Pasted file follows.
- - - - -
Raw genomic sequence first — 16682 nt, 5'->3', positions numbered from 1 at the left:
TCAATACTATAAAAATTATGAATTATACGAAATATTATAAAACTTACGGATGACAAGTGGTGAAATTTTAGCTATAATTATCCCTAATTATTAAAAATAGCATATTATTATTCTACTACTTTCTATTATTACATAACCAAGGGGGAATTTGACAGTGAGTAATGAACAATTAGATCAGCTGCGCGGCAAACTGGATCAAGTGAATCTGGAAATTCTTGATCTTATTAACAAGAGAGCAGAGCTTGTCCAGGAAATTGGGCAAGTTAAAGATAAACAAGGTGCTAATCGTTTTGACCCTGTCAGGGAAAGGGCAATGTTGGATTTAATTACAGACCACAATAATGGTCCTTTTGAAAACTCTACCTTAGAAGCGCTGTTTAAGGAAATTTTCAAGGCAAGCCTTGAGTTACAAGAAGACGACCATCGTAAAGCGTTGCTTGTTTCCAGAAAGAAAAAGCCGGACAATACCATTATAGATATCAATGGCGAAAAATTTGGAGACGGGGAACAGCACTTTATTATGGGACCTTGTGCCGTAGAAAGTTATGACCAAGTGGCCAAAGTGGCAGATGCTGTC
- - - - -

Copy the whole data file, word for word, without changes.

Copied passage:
Raw genomic sequence first — 16682 nt, 5'->3', positions numbered from 1 at the left:
TCAATACTATAAAAATTATGAATTATACGAAATATTATAAAACTTACGGATGACAAGTGGTGAAATTTTAGCTATAATTATCCCTAATTATTAAAAATAGCATATTATTATTCTACTACTTTCTATTATTACATAACCAAGGGGGAATTTGACAGTGAGTAATGAACAATTAGATCAGCTGCGCGGCAAACTGGATCAAGTGAATCTGGAAATTCTTGATCTTATTAACAAGAGAGCAGAGCTTGTCCAGGAAATTGGGCAAGTTAAAGATAAACAAGGTGCTAATCGTTTTGACCCTGTCAGGGAAAGGGCAATGTTGGATTTAATTACAGACCACAATAATGGTCCTTTTGAAAACTCTACCTTAGAAGCGCTGTTTAAGGAAATTTTCAAGGCAAGCCTTGAGTTACAAGAAGACGACCATCGTAAAGCGTTGCTTGTTTCCAGAAAGAAAAAGCCGGACAATACCATTATAGATATCAATGGCGAAAAATTTGGAGACGGGGAACAGCACTTTATTATGGGACCTTGTGCCGTAGAAAGTTATGACCAAGTGGCCAAAGTGGCAGATGCTGTC